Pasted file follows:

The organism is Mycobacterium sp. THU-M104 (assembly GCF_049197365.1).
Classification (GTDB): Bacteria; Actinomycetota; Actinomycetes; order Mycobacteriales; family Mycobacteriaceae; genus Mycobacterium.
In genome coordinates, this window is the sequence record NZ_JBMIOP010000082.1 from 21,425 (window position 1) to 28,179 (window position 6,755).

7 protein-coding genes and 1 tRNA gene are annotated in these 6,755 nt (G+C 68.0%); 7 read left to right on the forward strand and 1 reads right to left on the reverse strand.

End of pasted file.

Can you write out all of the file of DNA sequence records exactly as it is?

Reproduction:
The organism is Mycobacterium sp. THU-M104 (assembly GCF_049197365.1).
Classification (GTDB): Bacteria; Actinomycetota; Actinomycetes; order Mycobacteriales; family Mycobacteriaceae; genus Mycobacterium.
In genome coordinates, this window is the sequence record NZ_JBMIOP010000082.1 from 21,425 (window position 1) to 28,179 (window position 6,755).

7 protein-coding genes and 1 tRNA gene are annotated in these 6,755 nt (G+C 68.0%); 7 read left to right on the forward strand and 1 reads right to left on the reverse strand.